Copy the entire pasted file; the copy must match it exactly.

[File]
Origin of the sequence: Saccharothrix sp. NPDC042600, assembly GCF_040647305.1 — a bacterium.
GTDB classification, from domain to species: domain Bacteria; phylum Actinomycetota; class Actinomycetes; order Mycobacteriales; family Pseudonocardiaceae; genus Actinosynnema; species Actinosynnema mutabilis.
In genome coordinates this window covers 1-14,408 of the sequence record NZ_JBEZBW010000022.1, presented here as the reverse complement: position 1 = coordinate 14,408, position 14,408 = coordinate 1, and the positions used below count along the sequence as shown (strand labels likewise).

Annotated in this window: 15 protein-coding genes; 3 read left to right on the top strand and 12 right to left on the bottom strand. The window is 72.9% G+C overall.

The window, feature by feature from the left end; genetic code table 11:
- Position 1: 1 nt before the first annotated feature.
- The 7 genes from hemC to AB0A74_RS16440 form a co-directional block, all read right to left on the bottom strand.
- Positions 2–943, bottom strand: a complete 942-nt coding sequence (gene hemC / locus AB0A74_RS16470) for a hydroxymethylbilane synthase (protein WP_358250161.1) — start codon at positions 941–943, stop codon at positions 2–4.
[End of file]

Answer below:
Origin of the sequence: Saccharothrix sp. NPDC042600, assembly GCF_040647305.1 — a bacterium.
GTDB classification, from domain to species: domain Bacteria; phylum Actinomycetota; class Actinomycetes; order Mycobacteriales; family Pseudonocardiaceae; genus Actinosynnema; species Actinosynnema mutabilis.
In genome coordinates this window covers 1-14,408 of the sequence record NZ_JBEZBW010000022.1, presented here as the reverse complement: position 1 = coordinate 14,408, position 14,408 = coordinate 1, and the positions used below count along the sequence as shown (strand labels likewise).

Annotated in this window: 15 protein-coding genes; 3 read left to right on the top strand and 12 right to left on the bottom strand. The window is 72.9% G+C overall.

The window, feature by feature from the left end; genetic code table 11:
- Position 1: 1 nt before the first annotated feature.
- The 7 genes from hemC to AB0A74_RS16440 form a co-directional block, all read right to left on the bottom strand.
- Positions 2–943, bottom strand: a complete 942-nt coding sequence (gene hemC / locus AB0A74_RS16470) for a hydroxymethylbilane synthase (protein WP_358250161.1) — start codon at positions 941–943, stop codon at positions 2–4.